But propinquity, yes. We're nearing the end of this ramble. So about 4 a.m., deep in that part of the Guinness-drinking cycle when one should be asleep, I was awake, parched, suffering. The train was stopped somewhere and I appeared to be the only one alive on the train. I cursed Mike for being asleep, wiggled my way out of my seat and aisle, and made for the open doors of the train, realizing that fresh air only could keep me alive. And the air was nice, no doubt. But directly outside the train, no more than four steps onto the platform, stood a brightly lit juice vending machine. My God, no nomadic Bedouin in history ever looked upon an oasis with more life-affirming glee than I regarded that juice machine. But.

But what if the moment I stepped off the train to fetch a can of concentrated British juice the train were to close its doors and pull away? Just my luck, I figured. I'd be stranded somewhere in Great Britain without a Let's Go, without my backpack stuffed with gnarly but different clothes, and without a clue as to how to re-connect with my tour guide friend (1987 mind you, long before cell phones). Would the ancient conductor rasp out an "all aboard" giving me warning? Would the train start to chug away with its doors open for just a few seconds (after all, with my one pound coin at the ready in my parched but still sweaty palm, the entire act of leaving the train, buying the juice and getting back on the train couldn't have taken more than ten or fifteen seconds)? And yet I dithered. Agonizingly so, because that train must have sat there for fifteen minutes. Fifteen minutes of staring nirvana in the form of a juice vending machine in the face, but fifteen minutes of failing to risk abandonment to transform propinquity into (score!) reality. A lifetime in those fifteen minutes. A lifetime since pondering the meaning of those fifteen minutes. And eventually (don't/don't want to remember if there was any warning), the doors shut, the train chugged, and I was left standing dry. A nasty slurp or two from the tap in the bathroom hardly satisfied me the way that can of British juice would have. Damned proximity. Absence may make the heart grow fonder, but sometimes propinquity makes the mind go loco. Get off the train, young man.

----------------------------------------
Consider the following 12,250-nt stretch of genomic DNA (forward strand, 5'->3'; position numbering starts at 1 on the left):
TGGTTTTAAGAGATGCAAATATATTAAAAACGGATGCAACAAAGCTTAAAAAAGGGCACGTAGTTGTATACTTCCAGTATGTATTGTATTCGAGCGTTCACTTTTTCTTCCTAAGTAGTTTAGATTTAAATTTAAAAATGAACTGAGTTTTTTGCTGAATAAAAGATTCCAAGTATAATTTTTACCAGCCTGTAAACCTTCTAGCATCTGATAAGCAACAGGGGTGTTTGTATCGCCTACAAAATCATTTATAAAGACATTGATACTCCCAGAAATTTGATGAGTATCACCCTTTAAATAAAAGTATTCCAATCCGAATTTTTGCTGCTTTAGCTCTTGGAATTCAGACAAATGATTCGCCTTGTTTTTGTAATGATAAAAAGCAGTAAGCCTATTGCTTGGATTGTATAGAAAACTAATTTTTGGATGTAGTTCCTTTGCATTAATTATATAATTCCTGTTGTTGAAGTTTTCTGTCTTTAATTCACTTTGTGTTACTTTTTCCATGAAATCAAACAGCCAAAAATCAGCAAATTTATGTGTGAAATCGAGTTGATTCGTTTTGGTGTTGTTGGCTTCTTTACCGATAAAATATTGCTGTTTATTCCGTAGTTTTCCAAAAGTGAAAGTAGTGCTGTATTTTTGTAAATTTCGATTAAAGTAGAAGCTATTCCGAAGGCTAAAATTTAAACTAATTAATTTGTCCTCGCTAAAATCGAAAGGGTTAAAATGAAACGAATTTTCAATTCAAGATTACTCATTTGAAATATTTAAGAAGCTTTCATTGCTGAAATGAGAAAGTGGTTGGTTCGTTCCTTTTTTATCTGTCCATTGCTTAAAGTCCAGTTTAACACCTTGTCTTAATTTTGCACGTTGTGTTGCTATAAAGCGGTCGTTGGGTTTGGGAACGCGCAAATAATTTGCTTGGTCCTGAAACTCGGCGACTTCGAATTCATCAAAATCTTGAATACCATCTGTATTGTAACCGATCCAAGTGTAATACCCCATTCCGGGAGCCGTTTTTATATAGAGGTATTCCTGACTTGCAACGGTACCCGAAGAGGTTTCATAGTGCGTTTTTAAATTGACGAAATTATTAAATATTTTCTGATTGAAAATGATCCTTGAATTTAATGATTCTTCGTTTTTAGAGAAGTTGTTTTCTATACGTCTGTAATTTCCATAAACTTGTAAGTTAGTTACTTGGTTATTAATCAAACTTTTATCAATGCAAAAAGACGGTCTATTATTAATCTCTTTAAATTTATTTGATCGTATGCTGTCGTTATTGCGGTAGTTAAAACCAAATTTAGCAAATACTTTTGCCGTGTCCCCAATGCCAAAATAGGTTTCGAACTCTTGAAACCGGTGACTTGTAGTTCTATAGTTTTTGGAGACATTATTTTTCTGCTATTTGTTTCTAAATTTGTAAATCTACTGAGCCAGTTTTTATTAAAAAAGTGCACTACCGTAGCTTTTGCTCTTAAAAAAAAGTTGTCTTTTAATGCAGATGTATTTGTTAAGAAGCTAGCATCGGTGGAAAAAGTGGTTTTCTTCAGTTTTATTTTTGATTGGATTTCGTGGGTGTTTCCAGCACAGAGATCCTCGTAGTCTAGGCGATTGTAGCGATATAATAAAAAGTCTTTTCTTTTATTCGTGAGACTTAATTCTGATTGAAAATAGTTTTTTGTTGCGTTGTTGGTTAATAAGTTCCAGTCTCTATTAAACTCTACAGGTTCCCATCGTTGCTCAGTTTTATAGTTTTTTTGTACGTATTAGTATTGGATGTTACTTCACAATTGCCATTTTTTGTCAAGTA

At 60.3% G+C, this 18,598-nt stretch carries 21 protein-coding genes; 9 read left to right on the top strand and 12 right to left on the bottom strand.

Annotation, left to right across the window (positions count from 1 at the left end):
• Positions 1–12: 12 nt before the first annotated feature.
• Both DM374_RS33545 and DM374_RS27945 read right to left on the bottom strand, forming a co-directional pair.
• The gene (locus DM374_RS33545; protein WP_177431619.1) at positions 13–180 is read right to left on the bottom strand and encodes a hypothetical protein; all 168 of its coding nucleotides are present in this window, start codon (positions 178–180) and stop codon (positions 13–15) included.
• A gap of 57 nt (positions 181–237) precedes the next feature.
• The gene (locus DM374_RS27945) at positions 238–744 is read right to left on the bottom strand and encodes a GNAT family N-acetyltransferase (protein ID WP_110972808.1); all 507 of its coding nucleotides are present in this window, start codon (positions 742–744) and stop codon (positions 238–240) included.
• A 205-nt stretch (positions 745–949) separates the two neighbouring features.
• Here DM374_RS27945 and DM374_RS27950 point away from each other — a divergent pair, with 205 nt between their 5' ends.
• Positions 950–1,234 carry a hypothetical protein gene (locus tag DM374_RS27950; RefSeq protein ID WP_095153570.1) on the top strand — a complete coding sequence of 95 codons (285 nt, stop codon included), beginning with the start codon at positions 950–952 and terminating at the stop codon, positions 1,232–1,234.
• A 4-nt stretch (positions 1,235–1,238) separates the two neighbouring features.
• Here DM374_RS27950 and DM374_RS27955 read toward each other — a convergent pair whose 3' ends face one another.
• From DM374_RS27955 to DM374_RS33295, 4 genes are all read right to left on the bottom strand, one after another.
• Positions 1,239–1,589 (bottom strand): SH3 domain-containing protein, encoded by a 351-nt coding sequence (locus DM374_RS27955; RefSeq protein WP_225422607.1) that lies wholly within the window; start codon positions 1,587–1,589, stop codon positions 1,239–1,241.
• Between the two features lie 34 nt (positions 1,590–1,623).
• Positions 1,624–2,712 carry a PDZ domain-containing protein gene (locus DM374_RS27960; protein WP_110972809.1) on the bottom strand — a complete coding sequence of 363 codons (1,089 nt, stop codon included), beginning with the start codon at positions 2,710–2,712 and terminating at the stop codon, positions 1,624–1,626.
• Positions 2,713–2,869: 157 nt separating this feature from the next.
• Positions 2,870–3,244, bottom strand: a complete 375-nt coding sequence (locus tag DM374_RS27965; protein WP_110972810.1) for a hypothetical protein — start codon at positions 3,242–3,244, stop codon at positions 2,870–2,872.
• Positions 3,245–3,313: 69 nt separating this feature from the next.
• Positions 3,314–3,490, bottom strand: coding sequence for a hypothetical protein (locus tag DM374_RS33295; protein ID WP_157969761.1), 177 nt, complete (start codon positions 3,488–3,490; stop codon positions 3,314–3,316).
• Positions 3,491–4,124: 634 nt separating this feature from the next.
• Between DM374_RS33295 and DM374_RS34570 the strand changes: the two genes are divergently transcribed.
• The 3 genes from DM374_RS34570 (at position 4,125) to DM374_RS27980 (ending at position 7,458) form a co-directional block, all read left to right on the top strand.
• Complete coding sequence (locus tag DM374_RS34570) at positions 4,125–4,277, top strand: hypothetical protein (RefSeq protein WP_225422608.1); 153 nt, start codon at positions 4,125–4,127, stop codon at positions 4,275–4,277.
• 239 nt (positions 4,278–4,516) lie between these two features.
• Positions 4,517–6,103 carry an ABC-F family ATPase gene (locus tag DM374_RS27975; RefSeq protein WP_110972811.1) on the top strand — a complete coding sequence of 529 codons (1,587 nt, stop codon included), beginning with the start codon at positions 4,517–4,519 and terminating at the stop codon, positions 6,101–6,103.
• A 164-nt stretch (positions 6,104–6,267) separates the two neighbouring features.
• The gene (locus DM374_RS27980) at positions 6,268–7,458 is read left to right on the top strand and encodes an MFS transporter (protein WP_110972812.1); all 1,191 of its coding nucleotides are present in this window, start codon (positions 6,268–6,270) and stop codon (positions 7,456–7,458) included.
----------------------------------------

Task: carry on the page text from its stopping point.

By the way, I've stopped posting music here because 1. I got sick of warning messages from the powers that be and 2. because I'd hate to pass along any virus that's been plaguing my computer. If I were still posting music, though, today it would be Dr. John's wonderful rendering of the hoary "The Nearness of You." Seek it out.

Thursday, December 9, 2010

12 Days of Heavy Metal Xmas


I wrote this a couple years ago for some tawdry reason. Never thought much of it, but it has its fans, and they've spoken.


The Twelve Days of Heavy Metal Xmas


On the first day of Heavy Metal Xmas my trü love gave to me:
A bad dose of the clap.

On the second day of Heavy Metal Xmas my trü love gave to me:
Two black eyes.

On the third day of Heavy Metal Xmas my trü love gave to me:
Three pierced nipples.

On the fourth day of Heavy Metal xmas my trü love gave to me:
Four kicks to the shin.

On the fifth day of Heavy Metal Xmas my trü love gave to me:
Five hits of speed.

On the sixth day of Heavy Metal Xmas my trü love gave to me:
Six six six.

On the seventh day of Heavy Metal Xmas my trü love gave to me: